At first, I wasn’t sure how to feel about Ferrante’s style. Sentence structure aside, the narrative seemed to lack layers; its complications seemed too obvious, its contradictions trite. It felt to me like she couldn’t quite decide how novelistic she wanted to be. Somewhere between the free-for-all ease of Karl Ove Knausgaard’s My Struggle and the richly metaphorical perfection of Marcel Proust’s In Search of Lost Time, Ferrante’s own version of the autobiographical novel felt, at first, like a disappointment. Neither pedestrian nor pretentious, neither transparent nor opaque, I felt that Ferrante’s writing left something to be desired.
Except here’s the thing: Elena Ferrante isn’t Marcel Proust, and she isn’t Karl Ove Knausgaard. In fact, Elena Ferrante is not even Elena Ferrante. Elena Ferrante is the pen name of an author whose true identity remains unknown.
“The story of our lives becomes our lives.” – Adrienne Rich
My Brilliant Friend is the story of Elena, yes. The story of her life, from early childhood to old age. But it is also, and essentially, the story of her best friend Lila, a character without whom Elena’s narrative would not exist.
From the beginning, the story itself is an act of revenge. A way of actively defying Lila’s disappearance. If Lila refuses to remain physically present, than Elena will make her present with words. She will re-member her -place her in a narrative she can’t escape, in a past she can’t undo.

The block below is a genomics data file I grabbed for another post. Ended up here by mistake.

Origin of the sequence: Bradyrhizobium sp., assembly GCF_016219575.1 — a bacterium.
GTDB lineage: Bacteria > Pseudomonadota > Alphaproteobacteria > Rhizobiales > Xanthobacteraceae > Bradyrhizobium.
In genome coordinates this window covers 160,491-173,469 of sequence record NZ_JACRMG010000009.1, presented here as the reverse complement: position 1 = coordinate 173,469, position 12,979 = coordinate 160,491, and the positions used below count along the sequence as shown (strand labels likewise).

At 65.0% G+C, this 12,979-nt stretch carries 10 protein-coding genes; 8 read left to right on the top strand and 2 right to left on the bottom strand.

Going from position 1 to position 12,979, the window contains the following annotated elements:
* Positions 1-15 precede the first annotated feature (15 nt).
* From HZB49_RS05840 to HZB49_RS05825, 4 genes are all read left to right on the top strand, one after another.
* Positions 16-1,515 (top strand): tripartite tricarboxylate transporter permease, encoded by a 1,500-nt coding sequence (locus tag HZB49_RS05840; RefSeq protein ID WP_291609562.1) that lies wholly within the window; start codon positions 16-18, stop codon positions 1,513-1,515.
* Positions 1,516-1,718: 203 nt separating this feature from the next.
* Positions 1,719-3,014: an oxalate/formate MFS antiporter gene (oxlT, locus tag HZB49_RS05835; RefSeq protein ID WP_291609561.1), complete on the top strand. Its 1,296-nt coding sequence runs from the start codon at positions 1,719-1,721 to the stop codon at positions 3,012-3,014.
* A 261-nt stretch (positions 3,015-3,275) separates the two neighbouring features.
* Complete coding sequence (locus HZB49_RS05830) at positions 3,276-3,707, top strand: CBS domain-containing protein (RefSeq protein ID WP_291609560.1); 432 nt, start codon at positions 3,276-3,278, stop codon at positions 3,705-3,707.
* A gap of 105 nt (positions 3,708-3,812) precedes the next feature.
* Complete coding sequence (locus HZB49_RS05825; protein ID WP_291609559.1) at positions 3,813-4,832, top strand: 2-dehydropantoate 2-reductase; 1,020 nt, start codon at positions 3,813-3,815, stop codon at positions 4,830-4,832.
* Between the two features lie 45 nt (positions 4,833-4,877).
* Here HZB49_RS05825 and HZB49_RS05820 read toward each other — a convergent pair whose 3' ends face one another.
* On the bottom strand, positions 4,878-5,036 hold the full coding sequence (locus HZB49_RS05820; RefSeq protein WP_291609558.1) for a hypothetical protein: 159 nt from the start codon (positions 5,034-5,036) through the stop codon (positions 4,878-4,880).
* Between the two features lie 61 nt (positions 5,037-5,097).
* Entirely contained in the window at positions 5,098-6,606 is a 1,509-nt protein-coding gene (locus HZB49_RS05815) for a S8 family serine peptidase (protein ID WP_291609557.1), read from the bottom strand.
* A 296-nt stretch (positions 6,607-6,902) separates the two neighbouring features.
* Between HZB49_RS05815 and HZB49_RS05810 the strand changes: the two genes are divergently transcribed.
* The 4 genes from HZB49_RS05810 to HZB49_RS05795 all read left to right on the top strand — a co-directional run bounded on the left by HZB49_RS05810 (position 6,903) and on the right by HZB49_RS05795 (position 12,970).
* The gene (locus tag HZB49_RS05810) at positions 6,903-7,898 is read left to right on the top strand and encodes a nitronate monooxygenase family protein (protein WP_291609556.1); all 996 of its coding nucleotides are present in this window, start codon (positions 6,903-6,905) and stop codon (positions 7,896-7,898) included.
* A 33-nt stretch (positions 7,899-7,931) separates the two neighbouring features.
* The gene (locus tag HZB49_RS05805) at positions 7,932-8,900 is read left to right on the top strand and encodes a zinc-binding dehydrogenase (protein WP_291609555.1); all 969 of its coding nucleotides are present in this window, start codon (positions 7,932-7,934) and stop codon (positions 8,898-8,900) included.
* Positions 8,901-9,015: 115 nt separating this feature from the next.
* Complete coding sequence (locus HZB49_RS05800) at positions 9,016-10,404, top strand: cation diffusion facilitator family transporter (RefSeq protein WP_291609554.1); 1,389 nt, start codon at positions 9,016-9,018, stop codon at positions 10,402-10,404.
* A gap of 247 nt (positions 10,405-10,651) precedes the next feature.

This is more than just fear of forgetting. This is remembering as an act of revenge.
You told me once:
“If you write about me, I will never forgive you.”
But what if my words are a way of forgiving?
What if my words are an act of revenge?
Autobiographical fiction is a slippery genre. It’s one I’ve thought a lot about. It’s one thing to write about your own experiences, to speak about your emotional, physical and intellectual experience of everyday life. It’s another thing to talk about the people you love, or don’t love, or kind of love, and they way they have affected you. Another thing entirely to publish these thoughts, and to publish them with you name attached to the cover.
The second-wave feminist movement taught us that the “personal is political.” That by making the personal public, we revindicate the feminine.
But what happens when you make someone else’s “personal” public? What happens when the story of your life becomes the story of someone else’s?
[insert personal anecdote here]
[but what if?]
[what if what?]
[what if she reads it?]